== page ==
Smoking isn't private

By Anna Rockne

I would like to respond to Andrew Pragacz and Rachel Colberg-Parseghian’s Feb. 25 editorials about the smoking policy discussion. According to Denise Ward, Associate Dean for Student Services, the smoking policy task force includes current smokers, former smokers and those who have never smoked. The task force will conduct a survey of the entire Macalester community to learn more about tobacco use and perceptions and make the data available. Ideally the campus can have a conversation that is respectful of all views, Ward said. It is important to note that there is a gap between perceived and actual cigarette smoking on campus, according to the College Health Assessment conducted last spring. At Macalester, 22 percent of students reported smoking a cigarette in the past 30 days, and only eight percent reported smoking 10or more cigarettes in that time, but students perceived that 82 percent had smoked in the past 30 daysTo respond to Rachel’s assertion that a smoking ban would be the equivalent of criminalizing a private behavior: I really wish smoking were a private behavior, but cigarette smoke drifts into others’ lungs and harms their health. No one in the United States is obligated to make accommodations for a behavior that that causes illness and death for those exposed to it. Society has the right to regulate behaviors that harm public health. Choices we make about our health are very personal.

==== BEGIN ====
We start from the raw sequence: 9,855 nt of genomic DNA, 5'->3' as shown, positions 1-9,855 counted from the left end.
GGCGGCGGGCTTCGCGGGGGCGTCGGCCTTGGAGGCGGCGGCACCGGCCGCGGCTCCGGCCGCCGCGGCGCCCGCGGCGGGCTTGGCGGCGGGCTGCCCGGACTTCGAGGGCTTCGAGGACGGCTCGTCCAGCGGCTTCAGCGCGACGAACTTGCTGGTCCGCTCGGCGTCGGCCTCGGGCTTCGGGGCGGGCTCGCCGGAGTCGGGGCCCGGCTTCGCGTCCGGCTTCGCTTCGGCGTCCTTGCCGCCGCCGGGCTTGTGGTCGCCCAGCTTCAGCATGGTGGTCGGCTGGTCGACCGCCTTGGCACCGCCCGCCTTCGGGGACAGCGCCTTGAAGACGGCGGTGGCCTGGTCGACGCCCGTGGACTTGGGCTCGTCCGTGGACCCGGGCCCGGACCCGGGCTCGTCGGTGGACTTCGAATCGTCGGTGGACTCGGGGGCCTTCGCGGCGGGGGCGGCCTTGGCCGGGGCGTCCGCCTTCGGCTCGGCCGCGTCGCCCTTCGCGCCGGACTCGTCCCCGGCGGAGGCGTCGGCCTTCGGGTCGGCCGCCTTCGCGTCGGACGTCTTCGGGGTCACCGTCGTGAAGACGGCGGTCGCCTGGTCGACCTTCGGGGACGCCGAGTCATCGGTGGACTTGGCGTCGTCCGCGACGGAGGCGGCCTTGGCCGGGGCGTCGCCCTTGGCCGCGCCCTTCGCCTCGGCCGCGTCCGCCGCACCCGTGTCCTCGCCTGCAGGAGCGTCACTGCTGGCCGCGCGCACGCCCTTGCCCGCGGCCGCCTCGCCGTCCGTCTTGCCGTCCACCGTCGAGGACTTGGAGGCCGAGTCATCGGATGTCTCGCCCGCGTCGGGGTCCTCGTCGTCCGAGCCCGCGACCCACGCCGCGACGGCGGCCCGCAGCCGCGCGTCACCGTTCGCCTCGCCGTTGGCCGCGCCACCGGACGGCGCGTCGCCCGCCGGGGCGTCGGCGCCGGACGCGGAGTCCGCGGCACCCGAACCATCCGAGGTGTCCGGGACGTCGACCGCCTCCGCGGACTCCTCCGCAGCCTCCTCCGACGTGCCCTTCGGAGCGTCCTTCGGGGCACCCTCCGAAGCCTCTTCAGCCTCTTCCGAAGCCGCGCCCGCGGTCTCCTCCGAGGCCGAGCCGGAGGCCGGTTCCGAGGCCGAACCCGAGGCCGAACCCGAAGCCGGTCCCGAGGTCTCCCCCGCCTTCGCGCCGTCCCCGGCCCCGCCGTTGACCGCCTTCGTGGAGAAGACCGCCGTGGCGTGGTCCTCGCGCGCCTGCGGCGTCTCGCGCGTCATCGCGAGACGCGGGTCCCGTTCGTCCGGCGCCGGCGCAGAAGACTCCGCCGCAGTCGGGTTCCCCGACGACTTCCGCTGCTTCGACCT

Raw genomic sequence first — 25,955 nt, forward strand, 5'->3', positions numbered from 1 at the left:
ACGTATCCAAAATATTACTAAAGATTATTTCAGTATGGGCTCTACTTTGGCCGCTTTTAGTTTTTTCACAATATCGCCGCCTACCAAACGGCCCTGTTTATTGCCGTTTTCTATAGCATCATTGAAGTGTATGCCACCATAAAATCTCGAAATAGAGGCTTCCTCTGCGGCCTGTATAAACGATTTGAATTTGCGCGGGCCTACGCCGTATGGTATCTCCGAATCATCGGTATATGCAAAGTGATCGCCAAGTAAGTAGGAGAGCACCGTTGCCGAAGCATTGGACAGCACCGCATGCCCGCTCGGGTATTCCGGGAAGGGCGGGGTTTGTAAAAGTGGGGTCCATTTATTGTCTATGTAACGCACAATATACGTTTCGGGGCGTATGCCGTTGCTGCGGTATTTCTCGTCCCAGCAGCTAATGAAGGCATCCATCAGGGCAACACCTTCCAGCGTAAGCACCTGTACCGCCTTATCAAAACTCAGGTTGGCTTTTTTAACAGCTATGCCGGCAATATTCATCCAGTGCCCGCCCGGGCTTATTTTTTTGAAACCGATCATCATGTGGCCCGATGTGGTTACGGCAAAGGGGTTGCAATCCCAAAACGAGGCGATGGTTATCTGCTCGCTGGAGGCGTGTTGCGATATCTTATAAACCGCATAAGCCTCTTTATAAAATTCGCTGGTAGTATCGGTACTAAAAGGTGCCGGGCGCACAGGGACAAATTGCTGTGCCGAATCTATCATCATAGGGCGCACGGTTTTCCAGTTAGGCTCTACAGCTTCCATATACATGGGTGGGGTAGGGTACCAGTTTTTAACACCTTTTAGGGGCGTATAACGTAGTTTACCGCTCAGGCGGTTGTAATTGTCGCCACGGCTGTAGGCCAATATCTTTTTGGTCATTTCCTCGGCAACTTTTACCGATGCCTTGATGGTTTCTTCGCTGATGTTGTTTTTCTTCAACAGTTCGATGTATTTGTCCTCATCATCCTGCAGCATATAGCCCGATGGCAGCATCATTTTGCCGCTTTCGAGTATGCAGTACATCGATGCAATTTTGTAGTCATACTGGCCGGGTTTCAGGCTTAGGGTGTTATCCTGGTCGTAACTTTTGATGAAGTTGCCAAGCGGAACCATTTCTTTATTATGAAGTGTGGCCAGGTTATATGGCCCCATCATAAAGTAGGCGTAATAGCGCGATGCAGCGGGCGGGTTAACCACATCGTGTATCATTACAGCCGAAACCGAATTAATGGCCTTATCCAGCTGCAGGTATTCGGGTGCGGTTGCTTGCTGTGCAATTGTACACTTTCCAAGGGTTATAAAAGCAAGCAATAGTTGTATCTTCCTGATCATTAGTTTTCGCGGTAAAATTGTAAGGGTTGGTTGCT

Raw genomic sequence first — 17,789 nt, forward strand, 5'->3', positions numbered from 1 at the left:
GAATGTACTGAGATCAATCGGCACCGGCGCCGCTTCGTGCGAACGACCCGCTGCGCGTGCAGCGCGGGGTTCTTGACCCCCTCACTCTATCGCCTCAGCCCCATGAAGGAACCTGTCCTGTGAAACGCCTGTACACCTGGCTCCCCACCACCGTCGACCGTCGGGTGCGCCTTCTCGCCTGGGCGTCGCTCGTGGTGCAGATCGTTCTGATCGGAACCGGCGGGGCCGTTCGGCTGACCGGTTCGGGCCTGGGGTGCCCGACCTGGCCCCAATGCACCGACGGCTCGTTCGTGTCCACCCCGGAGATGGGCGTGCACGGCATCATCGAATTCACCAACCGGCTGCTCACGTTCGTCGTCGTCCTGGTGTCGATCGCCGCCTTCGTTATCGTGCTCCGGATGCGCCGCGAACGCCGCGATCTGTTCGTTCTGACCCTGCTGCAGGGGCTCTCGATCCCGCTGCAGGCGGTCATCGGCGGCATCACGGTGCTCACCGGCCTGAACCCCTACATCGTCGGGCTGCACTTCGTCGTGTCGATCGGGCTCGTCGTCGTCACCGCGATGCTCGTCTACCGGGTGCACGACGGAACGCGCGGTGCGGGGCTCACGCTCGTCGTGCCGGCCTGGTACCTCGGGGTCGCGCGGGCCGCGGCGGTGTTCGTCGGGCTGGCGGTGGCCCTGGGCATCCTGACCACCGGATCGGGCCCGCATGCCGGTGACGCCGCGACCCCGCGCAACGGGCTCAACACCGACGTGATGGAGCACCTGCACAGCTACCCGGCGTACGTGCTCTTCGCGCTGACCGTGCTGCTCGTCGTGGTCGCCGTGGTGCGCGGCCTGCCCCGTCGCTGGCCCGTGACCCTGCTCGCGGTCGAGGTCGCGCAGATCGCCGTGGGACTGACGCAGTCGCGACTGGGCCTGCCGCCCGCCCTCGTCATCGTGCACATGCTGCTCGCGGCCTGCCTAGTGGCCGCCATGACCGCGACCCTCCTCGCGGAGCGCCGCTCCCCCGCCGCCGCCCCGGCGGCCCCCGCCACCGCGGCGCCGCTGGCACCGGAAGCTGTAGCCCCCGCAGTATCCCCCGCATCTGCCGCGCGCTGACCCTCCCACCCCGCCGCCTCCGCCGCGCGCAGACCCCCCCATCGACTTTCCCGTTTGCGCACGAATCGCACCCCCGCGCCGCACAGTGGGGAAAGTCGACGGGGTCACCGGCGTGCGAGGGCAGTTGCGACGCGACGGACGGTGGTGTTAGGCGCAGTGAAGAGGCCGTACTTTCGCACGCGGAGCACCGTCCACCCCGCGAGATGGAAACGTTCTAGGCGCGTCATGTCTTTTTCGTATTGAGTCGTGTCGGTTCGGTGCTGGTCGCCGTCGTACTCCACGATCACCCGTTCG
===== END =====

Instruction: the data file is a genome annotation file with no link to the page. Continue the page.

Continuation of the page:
I would also argue that this discussion about changing the smoking policy does not criminalize smokers. It simply acknowledges something we’ve known about cigarettes for years – exposure to secondhand smoke poses a health risk. If the Macalester community chooses to restrict smoking on campus, I believe it would have more to do with the fact that tobacco use is the leading cause of preventable death and illness in the US, and less to do with concerns about Macalester’s image. The discussion about the smoking policy was spurred by the recent State Heath Improvement grants, which provided funding for organizations to counter the two greatest health risks in Minnesota: smoking and obesity. This discussion isn’t a fundraising ploy.

In response to Andrew’s editorial, I would argue that it is a stretch to label smokers as marginalized group – in fact, smoking poses an especially high risk to certain marginalized groups including children, the elderly, and individuals with certain disabilities. I would also argue that the activity of smoking IS choice-based. Andrew suggested that smokers could be more considerate of others when they light up on campus. I would love to see this happen. What would this look like? Perhaps there is a place where smokers can have a cigarette on campus away from high-traffic areas so those who do not want to be exposed to smoke can avoid it. I hope this discussion can lead to a healthy compromise.

Anna Rockne can be reached at [email protected].